Barbara Kasumu is the leader of O2 Think Big project ‘Visible Women‘. Here, she writes about being part of a pretty special generation…

If you had asked me two weeks ago if I’d heard about the term ‘millennials’ I would have looked at you slightly bemused. Just when I thought I’d passed the threshold of being ‘young’ (by UK standards that is) I am now part of a new generation of movers and shakers. Millennials are the children of the baby-boomers, typically born between the 1980s and 2000, the new cool word for Gen-Y.

So when I was invited to the FT-Telefonica Millennials Summit hosted at the Royal Opera House it was an opportunity I couldn’t refuse. I wasn’t really sure what to expect, the line up of speakers looked impressive and I was keen to find out more about what it meant to be a millennial and how it affected how we saw and interacted with the world around us.

With 90 million of Telefonica’s customers being made up of millennials I can see why  ‘we’ are high on the agenda and the results from their recent survey brought up some interesting results.

The figure that resonated with me most pertinently was that just under 1 billion people in the world still have no access to the internet. Now this is a staggering fact and one that really lays bare the digital divide, we are living at a time where technology is creating a greater divide between the rich and the poor than ever before. So while millennials spend an average of 6 hours online per day and the majority will have access to the latest smartphone, for many young people and households even in the UK this is far from their reality.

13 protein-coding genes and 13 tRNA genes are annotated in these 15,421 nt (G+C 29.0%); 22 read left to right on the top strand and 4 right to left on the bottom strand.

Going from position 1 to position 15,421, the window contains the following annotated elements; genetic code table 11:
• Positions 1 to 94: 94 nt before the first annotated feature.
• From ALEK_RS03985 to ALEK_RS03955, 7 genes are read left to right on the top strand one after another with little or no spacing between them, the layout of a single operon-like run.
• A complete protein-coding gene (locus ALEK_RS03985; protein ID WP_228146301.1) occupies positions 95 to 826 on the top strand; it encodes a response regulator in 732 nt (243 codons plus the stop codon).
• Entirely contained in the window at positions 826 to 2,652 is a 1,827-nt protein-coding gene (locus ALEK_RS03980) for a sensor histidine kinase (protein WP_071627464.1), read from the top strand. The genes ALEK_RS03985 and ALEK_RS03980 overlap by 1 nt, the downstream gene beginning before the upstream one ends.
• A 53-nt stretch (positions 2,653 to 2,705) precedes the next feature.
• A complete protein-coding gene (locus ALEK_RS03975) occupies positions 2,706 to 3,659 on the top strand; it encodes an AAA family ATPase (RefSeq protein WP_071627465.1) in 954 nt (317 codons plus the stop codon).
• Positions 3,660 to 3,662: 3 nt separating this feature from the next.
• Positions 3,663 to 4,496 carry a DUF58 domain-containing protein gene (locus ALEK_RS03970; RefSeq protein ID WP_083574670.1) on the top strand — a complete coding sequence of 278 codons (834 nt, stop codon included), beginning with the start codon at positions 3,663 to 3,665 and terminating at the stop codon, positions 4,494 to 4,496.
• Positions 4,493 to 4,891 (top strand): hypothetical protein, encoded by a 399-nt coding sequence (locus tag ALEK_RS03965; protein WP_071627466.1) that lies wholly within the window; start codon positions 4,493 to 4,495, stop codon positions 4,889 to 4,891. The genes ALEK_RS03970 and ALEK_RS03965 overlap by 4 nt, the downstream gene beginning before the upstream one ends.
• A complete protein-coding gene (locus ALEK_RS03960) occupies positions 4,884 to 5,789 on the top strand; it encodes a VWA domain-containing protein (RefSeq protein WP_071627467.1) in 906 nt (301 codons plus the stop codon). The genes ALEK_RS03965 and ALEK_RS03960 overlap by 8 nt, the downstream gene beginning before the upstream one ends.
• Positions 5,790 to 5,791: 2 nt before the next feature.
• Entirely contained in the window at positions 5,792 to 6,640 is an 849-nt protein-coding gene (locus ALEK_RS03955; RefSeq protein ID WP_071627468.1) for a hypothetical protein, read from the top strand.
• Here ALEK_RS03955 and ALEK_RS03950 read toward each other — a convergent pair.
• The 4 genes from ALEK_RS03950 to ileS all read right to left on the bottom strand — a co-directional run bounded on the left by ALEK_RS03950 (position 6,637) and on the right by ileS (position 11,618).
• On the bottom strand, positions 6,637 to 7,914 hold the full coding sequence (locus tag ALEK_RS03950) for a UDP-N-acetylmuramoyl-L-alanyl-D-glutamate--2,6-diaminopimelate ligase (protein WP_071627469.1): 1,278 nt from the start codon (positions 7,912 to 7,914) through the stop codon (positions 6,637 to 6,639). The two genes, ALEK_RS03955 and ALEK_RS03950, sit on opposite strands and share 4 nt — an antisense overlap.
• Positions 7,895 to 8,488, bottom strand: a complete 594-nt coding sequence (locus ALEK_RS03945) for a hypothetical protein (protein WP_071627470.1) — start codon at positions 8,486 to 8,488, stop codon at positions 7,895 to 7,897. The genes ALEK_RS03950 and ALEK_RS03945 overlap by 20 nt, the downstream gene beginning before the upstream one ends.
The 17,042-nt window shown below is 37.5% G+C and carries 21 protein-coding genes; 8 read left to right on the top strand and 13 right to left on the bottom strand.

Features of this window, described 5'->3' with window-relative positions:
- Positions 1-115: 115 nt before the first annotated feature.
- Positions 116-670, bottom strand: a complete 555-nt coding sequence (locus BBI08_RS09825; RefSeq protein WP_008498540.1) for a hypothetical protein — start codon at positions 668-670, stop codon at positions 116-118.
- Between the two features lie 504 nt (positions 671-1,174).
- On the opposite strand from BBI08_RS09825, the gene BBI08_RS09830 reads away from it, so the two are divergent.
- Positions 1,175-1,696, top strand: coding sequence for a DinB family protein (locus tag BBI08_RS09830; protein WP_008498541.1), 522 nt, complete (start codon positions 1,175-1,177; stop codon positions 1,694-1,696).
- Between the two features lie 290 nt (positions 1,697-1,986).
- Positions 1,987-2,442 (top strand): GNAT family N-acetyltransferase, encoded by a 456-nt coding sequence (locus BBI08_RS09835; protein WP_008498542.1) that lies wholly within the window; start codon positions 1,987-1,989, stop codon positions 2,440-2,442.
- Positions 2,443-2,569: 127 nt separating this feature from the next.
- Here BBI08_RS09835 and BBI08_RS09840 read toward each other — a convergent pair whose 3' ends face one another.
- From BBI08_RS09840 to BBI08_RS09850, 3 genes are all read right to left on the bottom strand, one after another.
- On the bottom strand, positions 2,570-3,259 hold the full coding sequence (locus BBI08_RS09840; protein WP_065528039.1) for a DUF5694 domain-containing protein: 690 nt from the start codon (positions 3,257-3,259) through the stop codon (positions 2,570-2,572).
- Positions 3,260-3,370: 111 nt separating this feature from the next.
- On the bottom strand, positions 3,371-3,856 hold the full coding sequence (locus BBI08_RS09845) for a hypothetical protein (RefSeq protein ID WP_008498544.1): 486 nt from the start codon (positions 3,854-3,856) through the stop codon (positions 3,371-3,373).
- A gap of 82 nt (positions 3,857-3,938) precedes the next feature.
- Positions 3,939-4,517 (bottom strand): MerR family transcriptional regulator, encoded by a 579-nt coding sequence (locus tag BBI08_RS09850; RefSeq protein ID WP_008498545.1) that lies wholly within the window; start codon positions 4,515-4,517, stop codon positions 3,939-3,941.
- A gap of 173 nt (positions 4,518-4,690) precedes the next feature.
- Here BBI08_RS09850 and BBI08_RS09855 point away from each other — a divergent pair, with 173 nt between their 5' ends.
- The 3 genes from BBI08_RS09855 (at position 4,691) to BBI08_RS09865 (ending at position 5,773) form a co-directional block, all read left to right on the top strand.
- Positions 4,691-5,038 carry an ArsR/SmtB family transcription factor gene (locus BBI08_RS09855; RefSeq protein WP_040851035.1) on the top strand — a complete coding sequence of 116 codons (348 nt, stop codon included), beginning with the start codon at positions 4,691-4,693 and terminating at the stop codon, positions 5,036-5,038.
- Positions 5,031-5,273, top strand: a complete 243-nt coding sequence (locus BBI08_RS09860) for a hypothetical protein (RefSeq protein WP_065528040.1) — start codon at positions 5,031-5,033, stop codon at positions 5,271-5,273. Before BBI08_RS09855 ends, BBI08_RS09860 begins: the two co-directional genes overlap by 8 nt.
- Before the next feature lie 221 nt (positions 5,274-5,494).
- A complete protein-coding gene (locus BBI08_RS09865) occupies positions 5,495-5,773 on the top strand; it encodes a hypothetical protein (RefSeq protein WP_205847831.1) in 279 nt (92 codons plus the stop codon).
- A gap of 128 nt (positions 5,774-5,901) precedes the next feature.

In addition the survey did reveal another divide this time around gender. I was quite surprised to see that men were more likely to identify with technology as a key factor in any future success. Considering that technology is a sector that is still only made up of 17-18% of women at best, I would have liked to have seen a wider discussion on the gender divide during the summit and more women speakers in general. On an event on millennials it was hard to differentiate between the authentic millennials and the millennials ‘at heart’. As someone that is passionate about diversity and inclusion I’m always interested in who’s not in the room and how such imbalances can be redressed in a positive way to ensure that perspectives and voices are not lost by the majority.

Despite such challenges I’m glad to be part of a generation that weild such hope and great optimism, what panelist Alan Mak described as a people that aspire to “not only do well but do good”, Ash Wilson, one of the younger millennials in attendance captures the essence of the summit: “it was incredible to see a community of inspirational people come together and deliver engaging stories, discussions and a raw passion for what they do. Coming away from the summit I feel motivated to push my business and project to the next level, following the advice of those who spoke on the day”.

So I’m here’s to joining my fellow millennials in changing the world for the better.

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